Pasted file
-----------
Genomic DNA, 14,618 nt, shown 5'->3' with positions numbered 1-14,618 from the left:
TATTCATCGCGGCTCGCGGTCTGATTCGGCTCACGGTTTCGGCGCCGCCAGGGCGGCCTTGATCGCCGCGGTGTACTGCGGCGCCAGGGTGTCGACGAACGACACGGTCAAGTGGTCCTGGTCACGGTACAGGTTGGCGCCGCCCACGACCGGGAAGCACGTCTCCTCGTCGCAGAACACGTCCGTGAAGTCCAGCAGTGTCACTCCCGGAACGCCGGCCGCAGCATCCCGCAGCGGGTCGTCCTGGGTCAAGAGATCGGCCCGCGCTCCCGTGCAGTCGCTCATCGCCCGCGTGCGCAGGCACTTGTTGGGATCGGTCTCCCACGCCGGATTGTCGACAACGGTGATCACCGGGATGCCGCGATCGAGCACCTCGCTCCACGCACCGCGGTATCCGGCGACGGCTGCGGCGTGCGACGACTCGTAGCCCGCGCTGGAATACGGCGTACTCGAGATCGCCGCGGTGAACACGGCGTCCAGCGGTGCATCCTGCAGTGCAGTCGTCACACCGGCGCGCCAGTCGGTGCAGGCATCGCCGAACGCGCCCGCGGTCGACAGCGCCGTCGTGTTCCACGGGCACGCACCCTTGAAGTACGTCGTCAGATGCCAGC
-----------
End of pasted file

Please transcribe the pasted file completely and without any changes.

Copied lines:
Genomic DNA, 14,618 nt, shown 5'->3' with positions numbered 1-14,618 from the left:
TATTCATCGCGGCTCGCGGTCTGATTCGGCTCACGGTTTCGGCGCCGCCAGGGCGGCCTTGATCGCCGCGGTGTACTGCGGCGCCAGGGTGTCGACGAACGACACGGTCAAGTGGTCCTGGTCACGGTACAGGTTGGCGCCGCCCACGACCGGGAAGCACGTCTCCTCGTCGCAGAACACGTCCGTGAAGTCCAGCAGTGTCACTCCCGGAACGCCGGCCGCAGCATCCCGCAGCGGGTCGTCCTGGGTCAAGAGATCGGCCCGCGCTCCCGTGCAGTCGCTCATCGCCCGCGTGCGCAGGCACTTGTTGGGATCGGTCTCCCACGCCGGATTGTCGACAACGGTGATCACCGGGATGCCGCGATCGAGCACCTCGCTCCACGCACCGCGGTATCCGGCGACGGCTGCGGCGTGCGACGACTCGTAGCCCGCGCTGGAATACGGCGTACTCGAGATCGCCGCGGTGAACACGGCGTCCAGCGGTGCATCCTGCAGTGCAGTCGTCACACCGGCGCGCCAGTCGGTGCAGGCATCGCCGAACGCGCCCGCGGTCGACAGCGCCGTCGTGTTCCACGGGCACGCACCCTTGAAGTACGTCGTCAGATGCCAGC